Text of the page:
All the stats on this blog, any blog, really. Come to think of it, I guess I just like statistics! (Hey, anyone that tells you travel hacking doesn’t attract folks with a geek side…is lying.)
It’s not a big blog over here in my corner of the internet, by any means, but there are enough people stopping by every month that I’m starting to see some trends. One of the more interesting trends is seeing which posts are the most popular.
I wrote that one when I opened up the card in July of 2016, and it continues to bring in an audience. Last year, it was in 4th place for total views, even though it was only up for less than half the year! Given the popularity, I thought I’d do some experiments with the Schwab card.
American Express just isn’t what it used to be. (Ask your grandfather.) Sure, there’s this lingering air of prestige* when you pull out the Platinum card, but there are plenty of cards licking at its’ heels. You can make (and probably win) the case that a card like the Citi Prestige or the Chase Sapphire Reserve has already surpassed the Platinum.
Whether you win that argument with yourself or not, I find myself with an American Express Platinum card, so we might as well see how it works, right?
When I applied for my first business card, I only based it on my occasional reselling of items on Amazon or on Ebay. Luckily, American Express was happy to stroke my ego, agreeing that I had a “business” and I snagged a Starwood Preferred Business Credit Card.
Now, I’m happy to say my side hustle is actually holding its own.
So much so, that I had to increase my spending power. I not only requested (and was approved) for a credit line increase on my Starwood card, but I took out a new Alaska Airlines Visa Business Card from Bank of America!
I’ve owed you guys this post for a while! In fact, I’ve already hit the minimum spend and then some on this card. Without further delay, I give you, the Citi AAdvantage Platinum Select World Elite MasterCard!
I recently product changed my Citi AAdvantage Executive World Elite card to an AT&T Access More card from Citi (details to come). The biggest reason I downgraded was the Executive card’s whopping $450 annual fee. After the first year, I just couldn’t justify paying the high fee. Originally, the card was compelling simply because of the mileage I could accrue from the sign up bonus. It’s offered 100,000 AAdvantage miles in the past, but I was only able to snag a 75,000 AAdvantage offer. Still, after 90 days I was 75,000 miles richer!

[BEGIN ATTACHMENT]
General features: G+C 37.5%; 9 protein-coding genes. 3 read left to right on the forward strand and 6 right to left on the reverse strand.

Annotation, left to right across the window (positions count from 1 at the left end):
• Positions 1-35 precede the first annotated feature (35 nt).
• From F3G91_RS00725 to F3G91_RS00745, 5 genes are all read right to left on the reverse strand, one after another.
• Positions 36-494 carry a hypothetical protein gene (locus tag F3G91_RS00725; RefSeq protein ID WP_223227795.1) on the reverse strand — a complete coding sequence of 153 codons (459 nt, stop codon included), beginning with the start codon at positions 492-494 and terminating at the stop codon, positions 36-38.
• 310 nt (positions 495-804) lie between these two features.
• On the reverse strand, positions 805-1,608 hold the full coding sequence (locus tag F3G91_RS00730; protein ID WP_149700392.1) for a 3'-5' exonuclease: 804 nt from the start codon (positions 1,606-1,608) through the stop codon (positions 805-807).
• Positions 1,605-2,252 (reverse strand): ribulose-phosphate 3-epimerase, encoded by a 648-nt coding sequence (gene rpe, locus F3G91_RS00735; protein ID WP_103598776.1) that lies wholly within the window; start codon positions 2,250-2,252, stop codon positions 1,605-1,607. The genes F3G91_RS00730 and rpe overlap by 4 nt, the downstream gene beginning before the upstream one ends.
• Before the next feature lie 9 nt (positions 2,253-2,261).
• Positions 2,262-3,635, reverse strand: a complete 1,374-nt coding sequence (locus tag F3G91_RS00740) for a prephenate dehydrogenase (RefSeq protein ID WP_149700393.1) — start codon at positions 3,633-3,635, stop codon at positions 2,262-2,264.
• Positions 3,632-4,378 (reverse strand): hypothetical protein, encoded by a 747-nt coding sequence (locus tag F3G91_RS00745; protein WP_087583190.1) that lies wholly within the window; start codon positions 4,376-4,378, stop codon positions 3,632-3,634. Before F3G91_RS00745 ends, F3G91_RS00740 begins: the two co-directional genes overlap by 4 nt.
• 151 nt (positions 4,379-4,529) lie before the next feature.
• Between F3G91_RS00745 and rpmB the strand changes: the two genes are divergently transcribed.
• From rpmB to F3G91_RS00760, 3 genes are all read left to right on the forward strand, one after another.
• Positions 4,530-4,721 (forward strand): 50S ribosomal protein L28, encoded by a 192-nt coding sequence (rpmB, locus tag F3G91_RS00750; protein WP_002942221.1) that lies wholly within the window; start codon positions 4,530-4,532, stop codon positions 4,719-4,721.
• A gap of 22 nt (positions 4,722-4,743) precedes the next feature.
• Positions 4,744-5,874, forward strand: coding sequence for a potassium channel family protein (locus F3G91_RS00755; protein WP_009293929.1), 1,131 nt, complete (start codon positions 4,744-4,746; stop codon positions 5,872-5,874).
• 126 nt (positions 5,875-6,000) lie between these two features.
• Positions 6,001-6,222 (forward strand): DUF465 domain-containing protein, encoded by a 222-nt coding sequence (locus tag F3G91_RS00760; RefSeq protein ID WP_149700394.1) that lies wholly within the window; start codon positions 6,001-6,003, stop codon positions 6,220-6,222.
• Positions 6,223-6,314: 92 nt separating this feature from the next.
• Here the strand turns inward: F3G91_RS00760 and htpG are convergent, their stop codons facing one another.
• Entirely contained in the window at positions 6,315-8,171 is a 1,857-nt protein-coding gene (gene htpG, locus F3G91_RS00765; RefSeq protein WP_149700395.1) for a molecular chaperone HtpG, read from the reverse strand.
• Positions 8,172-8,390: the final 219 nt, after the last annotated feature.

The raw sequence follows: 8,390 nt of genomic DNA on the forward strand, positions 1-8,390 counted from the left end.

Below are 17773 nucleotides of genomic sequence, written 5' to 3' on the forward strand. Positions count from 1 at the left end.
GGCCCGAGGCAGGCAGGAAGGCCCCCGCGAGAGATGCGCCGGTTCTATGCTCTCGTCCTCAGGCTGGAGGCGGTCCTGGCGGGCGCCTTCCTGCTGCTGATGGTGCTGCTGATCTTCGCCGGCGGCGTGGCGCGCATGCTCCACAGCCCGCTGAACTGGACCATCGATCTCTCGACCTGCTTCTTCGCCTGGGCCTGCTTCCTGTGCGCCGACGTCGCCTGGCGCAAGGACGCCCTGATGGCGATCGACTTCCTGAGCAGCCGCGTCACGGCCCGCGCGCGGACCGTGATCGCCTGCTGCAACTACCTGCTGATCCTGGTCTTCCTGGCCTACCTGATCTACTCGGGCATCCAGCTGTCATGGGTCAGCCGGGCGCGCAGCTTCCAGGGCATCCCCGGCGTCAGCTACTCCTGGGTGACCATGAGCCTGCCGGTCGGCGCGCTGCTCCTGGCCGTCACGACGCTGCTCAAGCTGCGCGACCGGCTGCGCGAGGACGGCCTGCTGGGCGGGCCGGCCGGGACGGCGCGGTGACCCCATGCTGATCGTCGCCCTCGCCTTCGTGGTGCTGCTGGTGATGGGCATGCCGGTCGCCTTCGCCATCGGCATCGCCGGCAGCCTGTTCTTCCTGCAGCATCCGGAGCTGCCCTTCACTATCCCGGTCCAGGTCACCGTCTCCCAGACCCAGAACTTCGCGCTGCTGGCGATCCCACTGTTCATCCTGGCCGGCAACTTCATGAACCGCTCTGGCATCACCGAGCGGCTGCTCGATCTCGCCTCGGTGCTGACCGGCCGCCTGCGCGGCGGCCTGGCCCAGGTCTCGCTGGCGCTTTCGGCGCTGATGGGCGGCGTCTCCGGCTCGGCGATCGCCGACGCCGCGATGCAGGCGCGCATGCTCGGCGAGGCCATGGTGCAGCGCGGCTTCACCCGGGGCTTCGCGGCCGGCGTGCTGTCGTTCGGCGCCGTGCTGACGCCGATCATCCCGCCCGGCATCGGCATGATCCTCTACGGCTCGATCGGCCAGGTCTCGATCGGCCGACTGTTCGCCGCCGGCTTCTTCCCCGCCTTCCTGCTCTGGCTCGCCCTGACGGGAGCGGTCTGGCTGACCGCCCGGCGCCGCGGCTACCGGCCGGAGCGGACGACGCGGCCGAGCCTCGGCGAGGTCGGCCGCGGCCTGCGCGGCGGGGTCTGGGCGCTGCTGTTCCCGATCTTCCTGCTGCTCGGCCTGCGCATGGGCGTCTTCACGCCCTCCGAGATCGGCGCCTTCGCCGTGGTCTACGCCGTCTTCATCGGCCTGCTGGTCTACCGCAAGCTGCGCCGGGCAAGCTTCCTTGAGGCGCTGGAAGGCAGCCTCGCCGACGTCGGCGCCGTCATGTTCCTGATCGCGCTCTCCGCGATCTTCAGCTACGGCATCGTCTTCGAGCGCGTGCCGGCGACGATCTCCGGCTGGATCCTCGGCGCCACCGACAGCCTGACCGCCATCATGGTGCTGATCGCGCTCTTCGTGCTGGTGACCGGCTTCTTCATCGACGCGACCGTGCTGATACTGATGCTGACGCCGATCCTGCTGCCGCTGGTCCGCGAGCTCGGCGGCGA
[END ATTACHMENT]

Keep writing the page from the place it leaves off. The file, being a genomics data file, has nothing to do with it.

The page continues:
Before I get into all the details, a disclaimer: In my opinion, every card is worth the sign up bonus if you cancel after the first year. You just need to pick which card works best for you. Once you have a few, you then need to pick which ones to keep. There are a lot of factors that go into this – the bonus offer, the long-term benefits, you get the idea.
In an effort to clear up some of the mystery of selecting cards, I’m going to outline my decision and the benefits I was able to use with the AAdvantage Executive. I’ll break the benefits up into “tangible” and “intangible.”
Tangible: benefits that I more than likely would have paid for otherwise, or that I will be able to use or well save me money in the future
Intangible: benefits that I can’t comfortably assign a value to, this is usually because I’d be unwilling to pay upfront for such benefits
First off, this post is a bit late! I’ve been running around a lot September and October, and haven’t had the time to get this post together until today.
I consider the day I applied for the Barclaycard Arrival+ to be the true beginning of my travel hacking journey. That means as of September 24th, 2016, I’ve been addicted for exactly one year. So, this post is a month overdue.
It just so happens that I’m wrapping up my year of travel hacking coming from last weekend at the Chicago Seminars. I’ll write up a bit more about this event soon, but it’s basically a conference for travel hacking, run by some great FlyerTalk folks. What better way to commemorate one year in the game?
If you remember, I was spurred into this new hobby by my trip to Peru last year. It was nothing short of eye-opening. I knew I wanted to travel more.
I had caught the travel bug.
I also knew I didn’t want to pay big money for travel, like everyone else seems to think you have to. Travel hacking enabled me to meet both of those goals: travel and frugality. Using the miles gained from the sign up bonus on that first card, and a bit more everyday spending, I cashed in those Arrival+ miles for $500 towards flights to Florida to see some of the family, and enjoy a few days at Disney World.
The American Express Platinum, Charles Schwab edition.
I’ll admit, this one was a bit of an impulse. I’ve been shifting my focus from credit cards to bank bonuses, giving my credit report a bit of time to recover from the inquiries in the last year. I’ve opened up more than 10 cards since I started travel hacking about 9 months ago.
At any rate, I’ve very much enjoyed the opportunity to get started on some business credit history, and have access to some of the benefits of a business card. I do plenty of little “side-gigs,” and with a dedicated business card, I’ll actually be able to keep them on the side. When mixing business and personal expenses, things can get a bit tricky, so this is a great addition to my wallet. Not only for the valuable SPG points, but to help differentiate between business and personal expenses.